Emotional evidence and jurors' judgments: The promise of neuroscience for informing psychology and law

Jessica M. Salerno, Bette L. Bottoms

Research output: Contribution to journalReview articlepeer-review

58 Scopus citations


This article is a review of psychological and neuroscience research addressing how juror decision making is influenced by emotion elicited from potentially disturbing evidence such as gruesome autopsy photographs, victim impact statements, and information about a defendant's tragic personal history presented as mitigating evidence. We review (a) converging evidence suggesting that the presence versus absence of such evidence results in more punitive juror judgments, (b) social cognition theories that provide potential explanations for these effects, and (c) neuroscience research aimed at understanding the role of emotion in moral judgments by identifying how brain activity is affected by emotion-eliciting stimuli. We argue that neuroimaging evidence showing that emotional stimuli cause heightened emotion and decreased effortful cognitive processing is relevant in understanding jurors' increased punitiveness after being exposed to emotional evidence, and in turn relevant to debates about the admissibility of emotional evidence in courts of law. Ultimately, we argue for more ecologically valid psychological research to clarify these important issues.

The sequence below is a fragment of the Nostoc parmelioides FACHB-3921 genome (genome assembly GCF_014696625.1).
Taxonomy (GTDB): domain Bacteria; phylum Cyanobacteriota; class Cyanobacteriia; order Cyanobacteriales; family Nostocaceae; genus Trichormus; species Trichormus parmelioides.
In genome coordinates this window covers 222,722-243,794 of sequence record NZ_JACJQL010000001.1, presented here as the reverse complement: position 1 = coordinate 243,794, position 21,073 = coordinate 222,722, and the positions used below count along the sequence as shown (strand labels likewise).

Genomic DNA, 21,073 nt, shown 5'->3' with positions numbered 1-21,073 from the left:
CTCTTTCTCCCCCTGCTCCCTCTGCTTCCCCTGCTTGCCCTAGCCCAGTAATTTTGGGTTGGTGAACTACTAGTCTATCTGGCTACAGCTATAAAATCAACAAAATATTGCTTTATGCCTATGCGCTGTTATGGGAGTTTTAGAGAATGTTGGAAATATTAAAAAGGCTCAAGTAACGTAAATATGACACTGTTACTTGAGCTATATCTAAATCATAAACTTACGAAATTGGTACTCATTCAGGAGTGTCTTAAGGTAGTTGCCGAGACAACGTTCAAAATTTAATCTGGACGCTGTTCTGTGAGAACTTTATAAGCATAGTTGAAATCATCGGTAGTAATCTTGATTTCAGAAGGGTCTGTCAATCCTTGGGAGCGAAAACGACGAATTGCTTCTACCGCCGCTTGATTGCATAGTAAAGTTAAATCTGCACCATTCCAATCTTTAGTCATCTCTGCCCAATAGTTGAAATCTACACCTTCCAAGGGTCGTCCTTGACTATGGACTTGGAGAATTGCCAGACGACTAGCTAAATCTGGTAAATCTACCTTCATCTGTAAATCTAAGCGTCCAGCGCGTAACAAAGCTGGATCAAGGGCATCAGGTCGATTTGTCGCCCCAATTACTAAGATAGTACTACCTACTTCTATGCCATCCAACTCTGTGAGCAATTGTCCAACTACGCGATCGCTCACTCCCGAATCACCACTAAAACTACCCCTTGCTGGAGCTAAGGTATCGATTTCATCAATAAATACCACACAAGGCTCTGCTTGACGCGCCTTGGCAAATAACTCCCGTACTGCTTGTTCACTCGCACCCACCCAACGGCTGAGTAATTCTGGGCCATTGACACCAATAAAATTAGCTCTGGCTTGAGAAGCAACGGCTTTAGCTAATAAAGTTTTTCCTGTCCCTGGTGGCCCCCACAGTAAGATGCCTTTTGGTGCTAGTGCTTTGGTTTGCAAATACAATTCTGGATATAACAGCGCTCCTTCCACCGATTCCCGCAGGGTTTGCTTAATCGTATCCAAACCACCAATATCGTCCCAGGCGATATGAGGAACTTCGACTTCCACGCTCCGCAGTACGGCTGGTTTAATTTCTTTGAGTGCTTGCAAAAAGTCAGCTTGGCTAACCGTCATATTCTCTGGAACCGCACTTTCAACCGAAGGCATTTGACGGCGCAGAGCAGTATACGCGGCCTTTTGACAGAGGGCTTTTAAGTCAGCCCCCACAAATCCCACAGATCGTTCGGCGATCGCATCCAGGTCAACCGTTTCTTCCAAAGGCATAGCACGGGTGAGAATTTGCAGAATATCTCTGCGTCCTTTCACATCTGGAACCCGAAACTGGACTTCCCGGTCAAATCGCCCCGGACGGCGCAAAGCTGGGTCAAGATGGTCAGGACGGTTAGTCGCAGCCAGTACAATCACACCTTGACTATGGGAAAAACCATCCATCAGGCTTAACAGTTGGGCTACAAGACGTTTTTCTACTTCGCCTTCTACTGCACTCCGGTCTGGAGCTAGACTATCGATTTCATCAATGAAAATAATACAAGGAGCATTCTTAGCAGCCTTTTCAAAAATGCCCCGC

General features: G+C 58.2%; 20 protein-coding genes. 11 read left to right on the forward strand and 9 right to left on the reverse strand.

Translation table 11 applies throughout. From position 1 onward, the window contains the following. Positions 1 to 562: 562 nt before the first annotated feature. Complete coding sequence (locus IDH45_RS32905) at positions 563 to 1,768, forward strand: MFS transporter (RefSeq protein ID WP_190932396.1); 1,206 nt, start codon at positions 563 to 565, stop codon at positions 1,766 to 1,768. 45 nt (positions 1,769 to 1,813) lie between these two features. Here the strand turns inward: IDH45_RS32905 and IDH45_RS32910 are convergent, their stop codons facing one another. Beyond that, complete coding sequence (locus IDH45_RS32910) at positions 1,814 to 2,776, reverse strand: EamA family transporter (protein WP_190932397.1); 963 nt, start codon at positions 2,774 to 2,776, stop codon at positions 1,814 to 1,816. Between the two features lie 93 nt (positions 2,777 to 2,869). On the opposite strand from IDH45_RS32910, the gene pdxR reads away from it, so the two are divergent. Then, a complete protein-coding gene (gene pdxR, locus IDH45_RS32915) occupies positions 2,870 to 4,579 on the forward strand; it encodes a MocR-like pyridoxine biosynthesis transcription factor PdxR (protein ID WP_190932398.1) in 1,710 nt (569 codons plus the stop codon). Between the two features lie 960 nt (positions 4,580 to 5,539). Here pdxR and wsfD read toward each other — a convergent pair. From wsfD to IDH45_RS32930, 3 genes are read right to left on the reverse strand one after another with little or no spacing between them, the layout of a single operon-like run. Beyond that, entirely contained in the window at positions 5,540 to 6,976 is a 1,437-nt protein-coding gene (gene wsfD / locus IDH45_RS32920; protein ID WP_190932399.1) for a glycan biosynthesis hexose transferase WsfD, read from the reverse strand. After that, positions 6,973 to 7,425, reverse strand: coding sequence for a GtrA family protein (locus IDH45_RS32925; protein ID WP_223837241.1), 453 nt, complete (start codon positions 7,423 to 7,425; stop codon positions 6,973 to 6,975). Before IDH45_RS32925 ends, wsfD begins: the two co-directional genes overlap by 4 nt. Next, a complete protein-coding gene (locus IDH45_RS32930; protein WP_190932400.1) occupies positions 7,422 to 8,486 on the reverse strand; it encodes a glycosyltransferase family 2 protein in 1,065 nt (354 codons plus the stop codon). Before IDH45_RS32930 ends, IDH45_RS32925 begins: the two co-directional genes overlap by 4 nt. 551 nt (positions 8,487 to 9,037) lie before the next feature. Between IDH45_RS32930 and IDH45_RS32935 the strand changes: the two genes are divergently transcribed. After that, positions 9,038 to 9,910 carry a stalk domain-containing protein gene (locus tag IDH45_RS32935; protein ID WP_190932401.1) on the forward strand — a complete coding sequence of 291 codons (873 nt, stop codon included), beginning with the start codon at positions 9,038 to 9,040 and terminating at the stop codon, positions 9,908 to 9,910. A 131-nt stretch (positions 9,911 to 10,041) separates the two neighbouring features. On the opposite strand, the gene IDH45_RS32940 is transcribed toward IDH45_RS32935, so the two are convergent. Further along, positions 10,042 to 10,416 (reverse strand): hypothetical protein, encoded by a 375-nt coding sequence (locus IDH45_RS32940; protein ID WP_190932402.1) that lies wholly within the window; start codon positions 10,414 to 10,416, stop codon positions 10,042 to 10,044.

Original languageEnglish (US)
Pages (from-to)273-296
Number of pages24
JournalBehavioral Sciences and the Law
Issue number2
StatePublished - 2009
Externally publishedYes

ASJC Scopus subject areas

  • Clinical Psychology
  • Psychiatry and Mental health
  • Law


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